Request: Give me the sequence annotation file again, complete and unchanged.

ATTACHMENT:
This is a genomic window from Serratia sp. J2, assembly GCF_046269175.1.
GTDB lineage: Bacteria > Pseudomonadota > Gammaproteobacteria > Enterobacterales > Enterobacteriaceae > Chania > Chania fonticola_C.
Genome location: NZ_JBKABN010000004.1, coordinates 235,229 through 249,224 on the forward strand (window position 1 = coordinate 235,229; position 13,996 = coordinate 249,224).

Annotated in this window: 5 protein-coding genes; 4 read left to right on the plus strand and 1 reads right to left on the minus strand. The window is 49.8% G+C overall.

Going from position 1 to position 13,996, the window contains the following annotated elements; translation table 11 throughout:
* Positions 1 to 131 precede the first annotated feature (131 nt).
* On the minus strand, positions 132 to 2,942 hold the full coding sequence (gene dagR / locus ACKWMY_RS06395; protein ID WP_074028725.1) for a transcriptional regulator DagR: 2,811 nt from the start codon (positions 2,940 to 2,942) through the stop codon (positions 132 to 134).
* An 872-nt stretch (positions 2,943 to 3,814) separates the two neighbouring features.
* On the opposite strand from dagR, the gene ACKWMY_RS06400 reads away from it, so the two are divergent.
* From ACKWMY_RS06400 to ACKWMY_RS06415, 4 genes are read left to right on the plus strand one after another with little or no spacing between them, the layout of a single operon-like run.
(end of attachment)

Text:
This is a genomic window from Serratia sp. J2, assembly GCF_046269175.1.
GTDB lineage: Bacteria > Pseudomonadota > Gammaproteobacteria > Enterobacterales > Enterobacteriaceae > Chania > Chania fonticola_C.
Genome location: NZ_JBKABN010000004.1, coordinates 235,229 through 249,224 on the forward strand (window position 1 = coordinate 235,229; position 13,996 = coordinate 249,224).

Annotated in this window: 5 protein-coding genes; 4 read left to right on the plus strand and 1 reads right to left on the minus strand. The window is 49.8% G+C overall.

Going from position 1 to position 13,996, the window contains the following annotated elements; translation table 11 throughout:
* Positions 1 to 131 precede the first annotated feature (131 nt).
* On the minus strand, positions 132 to 2,942 hold the full coding sequence (gene dagR / locus ACKWMY_RS06395; protein ID WP_074028725.1) for a transcriptional regulator DagR: 2,811 nt from the start codon (positions 2,940 to 2,942) through the stop codon (positions 132 to 134).
* An 872-nt stretch (positions 2,943 to 3,814) separates the two neighbouring features.
* On the opposite strand from dagR, the gene ACKWMY_RS06400 reads away from it, so the two are divergent.
* From ACKWMY_RS06400 to ACKWMY_RS06415, 4 genes are read left to right on the plus strand one after another with little or no spacing between them, the layout of a single operon-like run.